Political Terror: How do we measure and deal with human insecurity?
International human rights law promises to protect “everyone.” Yet, large numbers of people – in developed and developing countries alike – are still denied human rights protection. State actors are responsible for some of this violence but the role of non-state actors in perpetrating human insecurity is increasingly being understood. However, what can be said with absolute certainty is that there is no country in the world where citizens enjoy the human rights protection promised to them by law.
Since 1984, Mark Gibney has directed the Political Terror Scale (PTS) project, which measures levels of physical integrity violations in some 187 countries from 1976 to the present. Professor Gibney will speak to the importance of measuring political violence and how it has been carried out. In addition, he will talk about two other human rights indices that are presently being developed. The first is the Societal Violence Scale (SVS), which measures physical integrity violations by non-state actors. The second is the Extraterritorial Obligations (ETO) Report, which will measure human rights violations carried out by states beyond their own territorial borders.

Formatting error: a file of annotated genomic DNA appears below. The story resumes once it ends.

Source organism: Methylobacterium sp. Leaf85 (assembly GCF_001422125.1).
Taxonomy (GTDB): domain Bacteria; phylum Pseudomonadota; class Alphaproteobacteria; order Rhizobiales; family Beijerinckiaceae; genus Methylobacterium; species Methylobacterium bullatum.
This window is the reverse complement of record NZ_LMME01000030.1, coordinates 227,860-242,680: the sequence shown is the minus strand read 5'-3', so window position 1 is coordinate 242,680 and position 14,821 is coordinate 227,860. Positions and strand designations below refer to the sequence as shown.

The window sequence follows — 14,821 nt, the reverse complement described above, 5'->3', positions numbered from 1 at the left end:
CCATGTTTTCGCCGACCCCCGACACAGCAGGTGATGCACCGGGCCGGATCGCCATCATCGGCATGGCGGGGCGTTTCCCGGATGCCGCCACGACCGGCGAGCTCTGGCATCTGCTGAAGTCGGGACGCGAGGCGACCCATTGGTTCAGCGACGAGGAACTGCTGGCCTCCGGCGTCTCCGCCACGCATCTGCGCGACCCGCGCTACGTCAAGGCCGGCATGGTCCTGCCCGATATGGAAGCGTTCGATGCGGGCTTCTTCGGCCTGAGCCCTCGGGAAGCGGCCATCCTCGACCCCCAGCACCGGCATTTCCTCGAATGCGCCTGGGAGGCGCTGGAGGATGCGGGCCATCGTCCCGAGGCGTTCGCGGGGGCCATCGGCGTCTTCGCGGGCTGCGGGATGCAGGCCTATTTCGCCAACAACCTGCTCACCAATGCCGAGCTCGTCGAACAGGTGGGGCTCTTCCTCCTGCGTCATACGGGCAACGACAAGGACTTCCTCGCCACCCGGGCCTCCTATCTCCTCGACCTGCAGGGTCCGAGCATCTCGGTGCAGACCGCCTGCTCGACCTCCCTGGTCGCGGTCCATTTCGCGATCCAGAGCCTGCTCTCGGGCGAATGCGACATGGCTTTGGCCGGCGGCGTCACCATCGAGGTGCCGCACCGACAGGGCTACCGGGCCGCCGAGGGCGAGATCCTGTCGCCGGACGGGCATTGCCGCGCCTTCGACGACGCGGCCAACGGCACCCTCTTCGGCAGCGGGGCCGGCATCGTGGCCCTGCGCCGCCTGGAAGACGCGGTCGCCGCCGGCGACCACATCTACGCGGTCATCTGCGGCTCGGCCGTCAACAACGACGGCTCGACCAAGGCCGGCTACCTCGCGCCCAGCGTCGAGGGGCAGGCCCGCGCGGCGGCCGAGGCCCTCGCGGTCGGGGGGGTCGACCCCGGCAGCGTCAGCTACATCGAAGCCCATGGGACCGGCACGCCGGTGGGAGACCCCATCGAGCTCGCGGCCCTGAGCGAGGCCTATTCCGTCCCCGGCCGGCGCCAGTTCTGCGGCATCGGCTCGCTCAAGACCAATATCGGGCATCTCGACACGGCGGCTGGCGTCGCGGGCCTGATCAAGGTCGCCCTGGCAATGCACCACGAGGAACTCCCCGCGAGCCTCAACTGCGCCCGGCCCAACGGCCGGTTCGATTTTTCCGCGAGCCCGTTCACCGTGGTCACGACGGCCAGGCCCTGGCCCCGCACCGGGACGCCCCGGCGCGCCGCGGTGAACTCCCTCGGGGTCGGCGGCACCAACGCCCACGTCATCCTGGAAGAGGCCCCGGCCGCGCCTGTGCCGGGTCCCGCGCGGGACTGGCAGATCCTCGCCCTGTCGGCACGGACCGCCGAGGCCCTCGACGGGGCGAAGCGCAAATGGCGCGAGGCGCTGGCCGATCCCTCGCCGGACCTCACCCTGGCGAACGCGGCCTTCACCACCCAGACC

Mark Gibney is Belk Distinguished Professor at the University of North Carolina, and Raoul Wallenberg Visiting Chair of Human Rights and Humanitarian Law at the Raoul Wallenberg institute at Lund University.